BooksYou Think the Food Stinks? Fast Food Nation Says You May be Right.

For the last month or so, the letters pages of the Carolinian have been inundated with complaints about the food. Lines are too long, prices are too high, quality is bad and variety is lacking, or so say our loyal readers. If you, too, have been thinking that there’s something rotten in the state of University dining, you are only partially right. It’s not just WCU: according to Eric Schlosser’s Fast Food Nation, change is desparately needed.

Fast Food Nation could probably be best described as ‘everything that has even remotely pertained to the fast food industry in the last hundred years.’ Schlosser’s strength is his research, and he takes full advantage of it, painstakingly waving geography, demographics, and economics into his story. Unfortunately, the immediate result of this verbal density is a loss of interest. Fast Food Nation promises dirt; it delivers history. In the first 100 pages, specific facts about the fast food industry are clouded by discussions of franchising, assembly-line production, and special-interest lobbies in Congress.

And the marginalization continues. We learn about cattle farming, chicken farming, potato processing, smell manufacturing, meat packing, and inspection processes, but the juicy tidbits for which we have been waiting seem far and few between, and we must wade through many, many long-winded anecdotes to find them. It is all individually interesting, but it makes this book very hard to concentrate on.

Fast Food Nation definitely has its moments, though. Schlosser’s statistics are plentiful and well-chosen–the kind that lend themselves to pull quotes and sidebars, not to mention appetite-killing pre-burger comments. A few examples:

  • “Americans now spend more money on fast food than on higher education, personal computers, computer software, or new cars. They spend more on fast food than on movies, books, magazines, newspapers, videos, and recorded music-combined.”
  • “The only Americans who consistently earn a lower hourly wage [than fast food employees] are migrant farm workers.”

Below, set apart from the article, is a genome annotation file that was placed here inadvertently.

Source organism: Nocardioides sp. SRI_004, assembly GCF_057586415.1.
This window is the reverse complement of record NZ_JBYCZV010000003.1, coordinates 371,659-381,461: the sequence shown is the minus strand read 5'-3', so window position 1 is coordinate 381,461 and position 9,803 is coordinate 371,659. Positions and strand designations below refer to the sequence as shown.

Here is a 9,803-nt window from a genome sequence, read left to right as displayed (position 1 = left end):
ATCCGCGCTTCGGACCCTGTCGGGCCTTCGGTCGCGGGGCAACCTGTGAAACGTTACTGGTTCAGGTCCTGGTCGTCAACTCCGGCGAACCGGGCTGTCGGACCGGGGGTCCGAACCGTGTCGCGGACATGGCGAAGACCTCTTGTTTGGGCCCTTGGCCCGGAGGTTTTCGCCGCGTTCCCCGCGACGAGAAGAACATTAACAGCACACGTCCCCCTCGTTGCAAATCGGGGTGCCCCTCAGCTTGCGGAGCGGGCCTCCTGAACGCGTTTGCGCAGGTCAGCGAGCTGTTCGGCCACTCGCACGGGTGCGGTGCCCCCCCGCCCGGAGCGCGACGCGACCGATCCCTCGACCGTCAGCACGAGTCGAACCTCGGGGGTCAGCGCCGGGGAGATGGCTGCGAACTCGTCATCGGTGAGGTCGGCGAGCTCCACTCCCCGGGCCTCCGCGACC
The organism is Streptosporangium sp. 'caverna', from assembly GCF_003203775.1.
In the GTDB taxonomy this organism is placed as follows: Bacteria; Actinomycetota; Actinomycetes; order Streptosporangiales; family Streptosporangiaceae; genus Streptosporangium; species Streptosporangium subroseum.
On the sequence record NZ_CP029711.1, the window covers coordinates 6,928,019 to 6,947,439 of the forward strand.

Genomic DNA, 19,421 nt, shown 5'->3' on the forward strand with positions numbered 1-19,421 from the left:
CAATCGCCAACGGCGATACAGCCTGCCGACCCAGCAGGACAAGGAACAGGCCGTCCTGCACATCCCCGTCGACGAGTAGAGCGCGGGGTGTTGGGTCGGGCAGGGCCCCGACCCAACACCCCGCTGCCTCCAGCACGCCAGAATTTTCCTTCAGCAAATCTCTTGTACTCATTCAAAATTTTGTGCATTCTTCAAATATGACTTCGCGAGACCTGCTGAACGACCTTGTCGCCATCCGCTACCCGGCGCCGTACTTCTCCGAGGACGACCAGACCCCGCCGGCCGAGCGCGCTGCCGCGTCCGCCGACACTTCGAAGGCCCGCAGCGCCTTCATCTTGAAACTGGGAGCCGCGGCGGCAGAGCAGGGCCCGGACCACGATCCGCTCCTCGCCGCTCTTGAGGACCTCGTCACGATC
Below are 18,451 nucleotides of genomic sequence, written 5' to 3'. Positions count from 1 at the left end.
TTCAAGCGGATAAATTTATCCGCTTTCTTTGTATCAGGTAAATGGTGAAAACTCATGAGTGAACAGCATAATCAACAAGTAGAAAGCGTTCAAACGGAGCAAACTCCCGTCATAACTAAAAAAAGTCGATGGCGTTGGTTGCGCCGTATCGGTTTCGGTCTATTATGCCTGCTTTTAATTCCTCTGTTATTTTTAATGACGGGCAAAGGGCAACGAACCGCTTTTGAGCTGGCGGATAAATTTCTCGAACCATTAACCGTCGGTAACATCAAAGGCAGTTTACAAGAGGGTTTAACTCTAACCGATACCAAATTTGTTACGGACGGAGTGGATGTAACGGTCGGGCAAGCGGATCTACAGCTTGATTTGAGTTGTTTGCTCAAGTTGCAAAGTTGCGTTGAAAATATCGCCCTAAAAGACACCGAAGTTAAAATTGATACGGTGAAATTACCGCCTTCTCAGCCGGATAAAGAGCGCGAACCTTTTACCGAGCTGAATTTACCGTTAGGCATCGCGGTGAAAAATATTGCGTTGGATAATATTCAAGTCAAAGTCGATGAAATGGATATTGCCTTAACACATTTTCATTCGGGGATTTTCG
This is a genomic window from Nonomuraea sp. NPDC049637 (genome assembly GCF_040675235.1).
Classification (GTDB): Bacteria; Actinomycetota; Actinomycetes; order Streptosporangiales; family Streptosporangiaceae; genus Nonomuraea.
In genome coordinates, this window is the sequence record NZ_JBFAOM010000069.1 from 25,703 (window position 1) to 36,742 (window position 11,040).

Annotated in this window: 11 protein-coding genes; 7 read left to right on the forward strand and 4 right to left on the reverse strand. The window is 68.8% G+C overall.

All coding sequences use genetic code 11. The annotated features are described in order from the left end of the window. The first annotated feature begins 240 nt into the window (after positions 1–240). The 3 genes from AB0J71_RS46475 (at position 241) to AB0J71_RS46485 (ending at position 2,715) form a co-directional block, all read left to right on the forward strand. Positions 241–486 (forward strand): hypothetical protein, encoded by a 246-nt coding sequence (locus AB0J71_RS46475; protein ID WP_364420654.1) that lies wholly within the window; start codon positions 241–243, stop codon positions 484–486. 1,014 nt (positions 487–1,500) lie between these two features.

• McDonald’s fries are cooked in beef tallow, and contain more saturated beef fat per ounce than a McDonald’s hamburger.
  • Chicken McNuggets contain twice as much fat per ounce as a hamburger.
  • The same company that manufactures aromas for most fast food chains also makes six of the ten best-selling perfumes in America, as well as the smells of household products like dishwashing detergent, deodorant, and floor wax. Says Schlosser, “The basic science behind the scent of your shaving cream is the same as that governing the flavor of your TV dinner.”
  • Ever wanted to bottle a smell and sell it? Red Arrow Products has beaten you to it. They bottle smoke and sell it in liquid form as “natural smoke flavor.”

Then there are the truly disgusting ones. Schlosser follows his story all the way to the source: crowded feedlots that produce more excrement than Denver, Boston, Atlanta, and St. Louis combined. From here, he takes his nauseous readers through the nightmarish world of a commercial meat processing plant, telling us everything we never wanted to know about the corruption, the injuries, the filth, and the E. coli. Suffice to say that after having read Fast Food Nation, you will never unthinkingly pick up a burger again.

He takes a long time to get around to it, but in the end, Schlosser’s point is one that we can’t afford to miss. Fast Food Nation will open your eyes and trigger your gag reflex … if you make it that far.